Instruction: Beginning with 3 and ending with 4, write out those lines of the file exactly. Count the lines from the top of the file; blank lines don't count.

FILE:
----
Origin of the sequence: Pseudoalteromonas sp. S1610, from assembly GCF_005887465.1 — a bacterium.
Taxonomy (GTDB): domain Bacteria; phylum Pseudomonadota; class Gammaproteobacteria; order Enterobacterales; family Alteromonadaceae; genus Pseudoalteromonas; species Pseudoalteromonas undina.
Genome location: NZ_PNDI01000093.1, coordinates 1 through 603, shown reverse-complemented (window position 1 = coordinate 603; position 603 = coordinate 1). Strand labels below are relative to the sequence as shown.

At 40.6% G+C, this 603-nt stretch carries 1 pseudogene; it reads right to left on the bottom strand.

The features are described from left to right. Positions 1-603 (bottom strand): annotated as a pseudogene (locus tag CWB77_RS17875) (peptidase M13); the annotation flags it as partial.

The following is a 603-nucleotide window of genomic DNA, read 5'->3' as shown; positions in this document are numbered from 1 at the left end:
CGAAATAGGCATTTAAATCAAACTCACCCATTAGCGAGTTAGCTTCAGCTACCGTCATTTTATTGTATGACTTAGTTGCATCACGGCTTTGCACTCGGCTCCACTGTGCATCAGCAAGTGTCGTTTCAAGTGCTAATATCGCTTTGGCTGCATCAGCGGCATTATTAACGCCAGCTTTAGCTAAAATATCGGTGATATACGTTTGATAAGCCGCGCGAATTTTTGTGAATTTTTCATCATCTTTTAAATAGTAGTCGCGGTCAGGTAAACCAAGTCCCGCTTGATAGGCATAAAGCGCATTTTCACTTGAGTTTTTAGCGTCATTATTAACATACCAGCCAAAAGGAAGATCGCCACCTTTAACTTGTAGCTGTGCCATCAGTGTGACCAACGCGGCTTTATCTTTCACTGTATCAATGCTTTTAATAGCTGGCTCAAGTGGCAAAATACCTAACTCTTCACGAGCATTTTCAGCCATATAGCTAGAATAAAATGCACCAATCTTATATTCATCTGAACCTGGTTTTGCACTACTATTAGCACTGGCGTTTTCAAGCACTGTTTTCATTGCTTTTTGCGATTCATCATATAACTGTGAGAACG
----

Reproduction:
Genome location: NZ_PNDI01000093.1, coordinates 1 through 603, shown reverse-complemented (window position 1 = coordinate 603; position 603 = coordinate 1). Strand labels below are relative to the sequence as shown.

At 40.6% G+C, this 603-nt stretch carries 1 pseudogene; it reads right to left on the bottom strand.